Ethiopia: One Year After Tigray Peace Deal, Peace Elusive and Atrocities Continue

United Nations human rights experts say that nearly a year since the signing of an agreement to cease hostilities in northern Ethiopia, atrocities, war crimes and crimes against humanity still occur in the country and peace remains elusive.

In its latest report to the UN Human Rights Council, released on September 19, the International Commission of Human Rights Experts on Ethiopia warns that the situation in the country “remains extremely grave.”

The commission chair, Mohamed Chande Othman, said: “While the signing of the agreement may have mostly silenced the guns, it has not resolved the conflict in the north of the country, particularly in Tigray, nor has it brought about any comprehensive peace.”

In its 21-page report, the commission documents wide-ranging atrocities perpetrated by all parties to the conflict since November 3,  2020. These include mass killings, rape, starvation, destruction of schools and medical facilities, forced displacement and arbitrary detention.

“Violent confrontations are now at a near-national scale, with alarming reports of violations against civilians in the Amhara region and ongoing atrocities in Tigray,” Othman said.

Risks of atrocities

The situation in Oromia, Amhara and other parts of the country – where there are ongoing violations, entrenched impunity and increasing state securitisation – highlights risks of further atrocities and crimes, said Othman.

In its report, the commission confirmed that Eritrean troops and Amhara militia members continue to commit grave violations in Tigray. These include systematic rape and sexual violence targetting women and girls, violating the federal government’s human rights and territorial integrity commitments.

The commission found ongoing patterns of arrest, detention, and torture of civilians committed by government forces in Oromia and has received numerous credible reports of violations against civilians in Amhara since the announcement of a state of emergency in August 2023.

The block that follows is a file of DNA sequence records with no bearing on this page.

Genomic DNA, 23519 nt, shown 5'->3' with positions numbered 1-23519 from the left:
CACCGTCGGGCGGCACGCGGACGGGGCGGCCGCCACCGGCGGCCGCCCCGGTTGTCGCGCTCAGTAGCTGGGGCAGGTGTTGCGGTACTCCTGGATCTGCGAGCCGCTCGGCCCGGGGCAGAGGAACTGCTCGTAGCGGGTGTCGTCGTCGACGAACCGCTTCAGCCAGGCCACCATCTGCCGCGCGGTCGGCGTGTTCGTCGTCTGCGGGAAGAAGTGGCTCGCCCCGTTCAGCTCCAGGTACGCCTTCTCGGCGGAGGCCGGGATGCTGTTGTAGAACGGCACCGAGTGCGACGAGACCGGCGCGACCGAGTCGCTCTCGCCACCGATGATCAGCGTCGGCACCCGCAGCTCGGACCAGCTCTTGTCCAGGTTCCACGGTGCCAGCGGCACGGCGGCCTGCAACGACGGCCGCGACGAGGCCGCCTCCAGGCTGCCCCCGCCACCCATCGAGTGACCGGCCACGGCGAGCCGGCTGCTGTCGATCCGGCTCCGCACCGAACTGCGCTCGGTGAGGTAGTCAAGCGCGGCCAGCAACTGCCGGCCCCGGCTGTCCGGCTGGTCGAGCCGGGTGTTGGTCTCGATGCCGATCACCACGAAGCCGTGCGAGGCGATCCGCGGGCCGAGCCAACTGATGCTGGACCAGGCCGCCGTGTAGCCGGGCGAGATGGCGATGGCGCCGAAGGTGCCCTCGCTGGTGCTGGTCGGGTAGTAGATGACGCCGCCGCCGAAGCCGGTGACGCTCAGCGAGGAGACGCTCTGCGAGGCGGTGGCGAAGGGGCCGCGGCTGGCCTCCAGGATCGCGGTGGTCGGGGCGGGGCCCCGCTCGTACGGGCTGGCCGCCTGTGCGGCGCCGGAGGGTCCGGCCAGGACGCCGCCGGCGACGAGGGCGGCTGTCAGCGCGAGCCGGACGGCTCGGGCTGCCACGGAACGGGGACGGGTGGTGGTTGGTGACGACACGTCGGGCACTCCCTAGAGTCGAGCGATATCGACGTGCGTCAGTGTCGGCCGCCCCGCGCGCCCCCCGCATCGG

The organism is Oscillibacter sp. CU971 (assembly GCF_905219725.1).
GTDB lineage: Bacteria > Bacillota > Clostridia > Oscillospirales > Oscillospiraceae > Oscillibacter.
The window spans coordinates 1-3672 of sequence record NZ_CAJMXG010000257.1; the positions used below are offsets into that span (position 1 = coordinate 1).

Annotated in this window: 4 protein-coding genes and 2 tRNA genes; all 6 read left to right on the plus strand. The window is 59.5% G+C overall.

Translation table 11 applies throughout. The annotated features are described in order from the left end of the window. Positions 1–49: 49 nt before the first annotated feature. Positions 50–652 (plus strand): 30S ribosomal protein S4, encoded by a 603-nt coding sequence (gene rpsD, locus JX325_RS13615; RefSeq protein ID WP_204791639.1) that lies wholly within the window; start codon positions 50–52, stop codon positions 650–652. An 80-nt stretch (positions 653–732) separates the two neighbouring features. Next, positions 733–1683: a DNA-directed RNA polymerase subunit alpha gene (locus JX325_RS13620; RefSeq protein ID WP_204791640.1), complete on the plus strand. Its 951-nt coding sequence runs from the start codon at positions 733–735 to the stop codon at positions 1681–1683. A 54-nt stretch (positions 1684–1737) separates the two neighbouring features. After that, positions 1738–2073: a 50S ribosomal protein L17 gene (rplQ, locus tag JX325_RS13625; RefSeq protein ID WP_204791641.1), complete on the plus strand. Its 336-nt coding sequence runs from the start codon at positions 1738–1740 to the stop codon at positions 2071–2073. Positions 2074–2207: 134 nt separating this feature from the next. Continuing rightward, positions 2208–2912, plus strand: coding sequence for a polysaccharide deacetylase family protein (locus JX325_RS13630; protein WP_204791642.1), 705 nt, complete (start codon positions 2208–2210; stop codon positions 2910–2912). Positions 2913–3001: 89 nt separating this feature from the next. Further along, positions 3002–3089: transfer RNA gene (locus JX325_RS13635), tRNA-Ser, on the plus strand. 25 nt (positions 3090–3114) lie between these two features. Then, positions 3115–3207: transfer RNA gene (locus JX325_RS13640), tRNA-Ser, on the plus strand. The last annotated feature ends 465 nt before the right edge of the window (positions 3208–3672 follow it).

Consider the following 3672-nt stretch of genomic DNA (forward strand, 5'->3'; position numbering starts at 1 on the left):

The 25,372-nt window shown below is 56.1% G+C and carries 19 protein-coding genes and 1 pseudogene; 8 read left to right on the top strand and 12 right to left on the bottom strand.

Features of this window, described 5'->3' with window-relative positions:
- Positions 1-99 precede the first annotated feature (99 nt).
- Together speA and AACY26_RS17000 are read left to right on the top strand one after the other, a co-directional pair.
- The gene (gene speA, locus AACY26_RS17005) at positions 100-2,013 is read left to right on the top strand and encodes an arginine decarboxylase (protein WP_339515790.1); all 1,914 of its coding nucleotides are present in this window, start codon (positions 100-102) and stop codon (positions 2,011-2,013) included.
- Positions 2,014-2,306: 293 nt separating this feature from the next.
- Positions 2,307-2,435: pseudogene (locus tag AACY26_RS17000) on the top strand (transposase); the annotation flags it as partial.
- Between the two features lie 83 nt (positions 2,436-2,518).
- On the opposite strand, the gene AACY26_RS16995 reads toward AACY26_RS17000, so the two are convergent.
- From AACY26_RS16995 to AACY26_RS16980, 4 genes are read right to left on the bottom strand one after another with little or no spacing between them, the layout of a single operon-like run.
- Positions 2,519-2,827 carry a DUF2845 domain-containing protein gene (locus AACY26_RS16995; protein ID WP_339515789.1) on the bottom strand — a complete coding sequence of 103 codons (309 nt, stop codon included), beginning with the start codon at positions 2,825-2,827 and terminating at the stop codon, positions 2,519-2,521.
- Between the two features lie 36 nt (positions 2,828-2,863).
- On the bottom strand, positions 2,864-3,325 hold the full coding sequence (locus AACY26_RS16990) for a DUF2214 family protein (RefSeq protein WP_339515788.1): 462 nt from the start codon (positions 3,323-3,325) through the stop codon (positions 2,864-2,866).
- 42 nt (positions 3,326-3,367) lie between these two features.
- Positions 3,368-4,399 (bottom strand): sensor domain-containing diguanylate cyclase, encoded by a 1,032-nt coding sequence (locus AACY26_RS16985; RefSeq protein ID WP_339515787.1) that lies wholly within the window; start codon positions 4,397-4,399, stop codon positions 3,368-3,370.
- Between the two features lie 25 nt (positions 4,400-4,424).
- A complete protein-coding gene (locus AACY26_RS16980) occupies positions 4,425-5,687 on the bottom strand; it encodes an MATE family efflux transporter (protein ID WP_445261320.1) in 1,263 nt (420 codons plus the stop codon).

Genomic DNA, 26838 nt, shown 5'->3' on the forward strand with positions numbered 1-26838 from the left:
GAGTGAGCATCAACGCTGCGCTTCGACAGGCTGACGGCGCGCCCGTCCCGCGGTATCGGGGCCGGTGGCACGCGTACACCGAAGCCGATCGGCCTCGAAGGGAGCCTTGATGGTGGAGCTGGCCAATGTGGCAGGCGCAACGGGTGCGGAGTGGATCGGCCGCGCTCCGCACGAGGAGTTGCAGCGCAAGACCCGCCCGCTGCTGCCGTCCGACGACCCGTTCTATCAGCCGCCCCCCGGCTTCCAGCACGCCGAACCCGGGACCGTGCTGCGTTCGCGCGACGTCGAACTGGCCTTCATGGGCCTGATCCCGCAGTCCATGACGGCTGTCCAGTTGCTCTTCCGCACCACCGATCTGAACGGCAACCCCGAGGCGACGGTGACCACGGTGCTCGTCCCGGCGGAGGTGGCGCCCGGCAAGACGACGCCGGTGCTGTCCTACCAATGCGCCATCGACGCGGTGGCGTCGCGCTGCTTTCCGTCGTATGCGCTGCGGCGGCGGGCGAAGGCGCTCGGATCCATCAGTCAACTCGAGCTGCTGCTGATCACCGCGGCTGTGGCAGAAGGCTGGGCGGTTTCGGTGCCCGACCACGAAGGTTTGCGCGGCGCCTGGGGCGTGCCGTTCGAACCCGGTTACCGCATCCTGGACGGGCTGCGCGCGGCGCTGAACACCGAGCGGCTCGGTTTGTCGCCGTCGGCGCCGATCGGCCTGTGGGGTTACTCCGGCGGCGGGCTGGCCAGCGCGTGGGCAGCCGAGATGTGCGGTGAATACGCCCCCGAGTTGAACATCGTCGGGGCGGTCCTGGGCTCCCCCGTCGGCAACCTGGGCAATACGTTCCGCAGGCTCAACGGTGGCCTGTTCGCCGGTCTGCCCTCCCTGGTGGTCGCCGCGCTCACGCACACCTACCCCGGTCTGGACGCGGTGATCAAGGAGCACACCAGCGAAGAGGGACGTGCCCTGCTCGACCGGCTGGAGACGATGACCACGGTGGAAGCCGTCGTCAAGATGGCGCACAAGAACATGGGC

“We cannot overstate the gravity of violations perpetrated in Ethiopia by all parties during the recent conflict,” said Commissioner Radhika Coomaraswamy.

“Especially concerning is that some of these crimes are ongoing, in particular rape and sexual violence against women and girls by Eritrean forces in Tigray.”

Coomaraswamy said that the ongoing presence of Eritrean troops in Ethiopia is a clear sign of an entrenched policy of impunity and continued support for and tolerance of such violations by the federal government in Addis Ababa.

The commission highlighted an “alarming pattern of increased securitisation of the state” through the imposition of states of emergency and the establishment of militarised “command posts” without civilian oversight.

It cited Ethiopia’s announcement of a six-month state of emergency last month, which established a command post system across the Amhara region, with multiple urban centres now under curfew. The commission has received reports of mass arbitrary detention of civilians in Amhara and at least one drone strike carried out by the state.

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